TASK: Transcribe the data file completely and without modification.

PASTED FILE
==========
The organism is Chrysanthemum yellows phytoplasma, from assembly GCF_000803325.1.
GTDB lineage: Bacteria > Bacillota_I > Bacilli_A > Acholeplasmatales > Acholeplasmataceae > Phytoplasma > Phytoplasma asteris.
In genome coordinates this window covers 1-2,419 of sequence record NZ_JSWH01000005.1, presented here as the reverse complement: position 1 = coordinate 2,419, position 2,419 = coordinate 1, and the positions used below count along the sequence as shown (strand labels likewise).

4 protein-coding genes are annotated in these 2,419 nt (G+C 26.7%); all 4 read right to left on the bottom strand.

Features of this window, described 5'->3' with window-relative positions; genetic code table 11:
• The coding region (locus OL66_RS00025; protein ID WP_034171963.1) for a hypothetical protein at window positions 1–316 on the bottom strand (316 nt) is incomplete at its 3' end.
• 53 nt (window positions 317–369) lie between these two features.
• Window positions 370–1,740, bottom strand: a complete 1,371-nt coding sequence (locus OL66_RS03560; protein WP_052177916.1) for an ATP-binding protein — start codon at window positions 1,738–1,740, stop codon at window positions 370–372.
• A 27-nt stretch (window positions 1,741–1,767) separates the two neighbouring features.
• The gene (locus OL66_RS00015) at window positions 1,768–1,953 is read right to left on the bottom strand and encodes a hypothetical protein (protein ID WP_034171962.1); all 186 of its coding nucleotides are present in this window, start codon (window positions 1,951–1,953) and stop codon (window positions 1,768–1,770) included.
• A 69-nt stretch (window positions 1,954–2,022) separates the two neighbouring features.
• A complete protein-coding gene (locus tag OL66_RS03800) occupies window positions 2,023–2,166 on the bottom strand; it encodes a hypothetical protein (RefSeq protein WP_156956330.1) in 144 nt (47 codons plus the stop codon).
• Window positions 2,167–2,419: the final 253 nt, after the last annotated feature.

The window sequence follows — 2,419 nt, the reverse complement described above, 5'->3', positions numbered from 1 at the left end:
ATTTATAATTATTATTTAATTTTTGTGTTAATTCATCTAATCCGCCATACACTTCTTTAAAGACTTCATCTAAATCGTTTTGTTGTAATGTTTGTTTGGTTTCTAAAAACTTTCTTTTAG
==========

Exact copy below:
The organism is Chrysanthemum yellows phytoplasma, from assembly GCF_000803325.1.
GTDB lineage: Bacteria > Bacillota_I > Bacilli_A > Acholeplasmatales > Acholeplasmataceae > Phytoplasma > Phytoplasma asteris.
In genome coordinates this window covers 1-2,419 of sequence record NZ_JSWH01000005.1, presented here as the reverse complement: position 1 = coordinate 2,419, position 2,419 = coordinate 1, and the positions used below count along the sequence as shown (strand labels likewise).

4 protein-coding genes are annotated in these 2,419 nt (G+C 26.7%); all 4 read right to left on the bottom strand.

Features of this window, described 5'->3' with window-relative positions; genetic code table 11:
• The coding region (locus OL66_RS00025; protein ID WP_034171963.1) for a hypothetical protein at window positions 1–316 on the bottom strand (316 nt) is incomplete at its 3' end.
• 53 nt (window positions 317–369) lie between these two features.
• Window positions 370–1,740, bottom strand: a complete 1,371-nt coding sequence (locus OL66_RS03560; protein WP_052177916.1) for an ATP-binding protein — start codon at window positions 1,738–1,740, stop codon at window positions 370–372.
• A 27-nt stretch (window positions 1,741–1,767) separates the two neighbouring features.
• The gene (locus OL66_RS00015) at window positions 1,768–1,953 is read right to left on the bottom strand and encodes a hypothetical protein (protein ID WP_034171962.1); all 186 of its coding nucleotides are present in this window, start codon (window positions 1,951–1,953) and stop codon (window positions 1,768–1,770) included.
• A 69-nt stretch (window positions 1,954–2,022) separates the two neighbouring features.
• A complete protein-coding gene (locus tag OL66_RS03800) occupies window positions 2,023–2,166 on the bottom strand; it encodes a hypothetical protein (RefSeq protein WP_156956330.1) in 144 nt (47 codons plus the stop codon).
• Window positions 2,167–2,419: the final 253 nt, after the last annotated feature.

The window sequence follows — 2,419 nt, the reverse complement described above, 5'->3', positions numbered from 1 at the left end:
ATTTATAATTATTATTTAATTTTTGTGTTAATTCATCTAATCCGCCATACACTTCTTTAAAGACTTCATCTAAATCGTTTTGTTGTAATGTTTGTTTGGTTTCTAAAAACTTTCTTTTAG